Mark Ruffalo, 52, famous for virtually bulking up to play the Hulk in the wildly popular films about and including the Marvel superhero, bulked up in real life this year to play identical twins in the six-part HBO miniseries I Know This Much Is True (HBO, May 10, 9 p.m. ET). And scared himself half to death in the process.
Ruffalo's decision to change his own body size was based on a key difference between the twins: One is mentally ill and on medication with a weight-related side effect. “Those antipsychotic drugs make you put on weight,” he explains. “So, we took a six-week break, and I gained 30 pounds. It was hell! Indigestion, heartburn, acid reflux.” Ruffalo felt so ill from his sudden weight gain, he said, he believed he was actually having a fatal heart attack one night. “The first thing I thought was, ‘Do we have enough material to put the whole series together? Can they finish it without me?'"
That was scary, especially because Ruffalo had experienced a dangerous medical premonition once before. At 33, the actor dreamed he had a brain tumor, woke up, consulted doctors and discovered he actually did. After surgery and a year of partial facial paralysis, he bounced back in films that grossed more than $10 billion and earned him three Oscar nominations: The Kids Are All Right, Foxcatcher and Spotlight.
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Ruffalo brings more to portraying twins than just his insistence of body differences — he grew up very close to Scott, his younger brother by only a year. The two were close as kids, even sharing a tiny apartment when they moved to LA seeking their fortunes: Scott as a hairdresser so popular Mark called him ‘the mayor of Beverly Hills,’ Mark as a fledgling actor covering rent by working as a bartender. (Ruffalo broke out by playing half of another close sibling relationship — in this case opposite Laura Linney in You Can Count on Me, arguably the best brother-sister relationship ever captured on film.)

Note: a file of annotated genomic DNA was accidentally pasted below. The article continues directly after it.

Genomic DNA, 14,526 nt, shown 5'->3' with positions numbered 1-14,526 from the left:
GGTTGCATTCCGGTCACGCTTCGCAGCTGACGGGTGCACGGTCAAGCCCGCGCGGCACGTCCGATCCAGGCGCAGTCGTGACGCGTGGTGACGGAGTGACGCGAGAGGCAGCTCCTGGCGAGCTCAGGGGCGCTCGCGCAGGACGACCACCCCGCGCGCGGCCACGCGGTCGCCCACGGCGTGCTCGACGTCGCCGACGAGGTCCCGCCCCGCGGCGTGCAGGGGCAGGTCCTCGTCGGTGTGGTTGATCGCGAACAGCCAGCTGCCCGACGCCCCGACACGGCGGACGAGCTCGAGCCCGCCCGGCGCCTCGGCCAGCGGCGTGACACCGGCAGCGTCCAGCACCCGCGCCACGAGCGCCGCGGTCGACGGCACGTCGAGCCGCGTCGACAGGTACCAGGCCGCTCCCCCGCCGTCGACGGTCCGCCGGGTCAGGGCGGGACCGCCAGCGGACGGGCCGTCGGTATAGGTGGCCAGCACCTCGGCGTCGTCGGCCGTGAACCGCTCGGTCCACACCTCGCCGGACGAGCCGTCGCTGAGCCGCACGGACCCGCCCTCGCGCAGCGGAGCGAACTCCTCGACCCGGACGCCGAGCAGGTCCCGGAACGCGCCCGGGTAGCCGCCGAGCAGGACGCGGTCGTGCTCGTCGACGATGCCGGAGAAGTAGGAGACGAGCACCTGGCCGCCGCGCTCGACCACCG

In 2008, Mark and his brother were tragically torn apart when Scott was shot while with a group of friends. Charges were never filed. One of the witnesses died from an overdose thereafter.
"These difficult things in life, if you can put it into art, then they have meaning,” Ruffalo says. He's said he honored Scott by portraying his charm and humor in his Oscar-nominated character in The Kids Are All Right.
Now, the actor says that this legacy of tragedy and hardship have paradoxically deepened his enjoyment of life. “I realize how blessed I am,” he says. “But because it was such a rough road in the beginning, and then getting sick right when everything was opening up to me, it felt like getting kicked back to the beginning again. So, I have a sense of the worth of it that maybe some people who didn't go on that journey wouldn't have."
"I feel like I'm 12 [laughs], but I look like I'm 60. No, I'm aging OK. I've got good genes. My mom and dad aged really well. I don't really drink. As I got older, I could see that was just not sustainable and took its toll. I don't smoke. I eat pretty well. And I do what I love.
"What I've noticed is, people who really enjoy what they do, they feel younger and they look younger.” No superhero CGI required.
The Best Twin Performances Ranked
1. Paul Rudd, Living With Yourself (2019)
Rudd gets a clone of himself that his wife prefers to him. “Paul does it really well in that show,” says Ruffalo.
2. Eddie Murphy, Bowfinger (1999)
In Steve Martin’s satire of ageist Hollywood, Murphy plays a dumb actor and his dumber brother.
3. Patty Duke, The Patty Duke Show (1963-66)
Fans lost their minds over her dual role: Cathy, who “adored a minuet, the Ballets Russes and crêpe suzette,” and Patty, who “loves to rock and roll.”
4. Jeremy Irons, Dead Ringers (1988)
In a fictionalized true story, he plays incredibly sinister identical twin gynecologists.
5. The Parent Trap (1998)
Lindsay Lohan plays two preteen sisters scheming to reunite their divorced parents, Dennis Quaid and Natasha Richardson.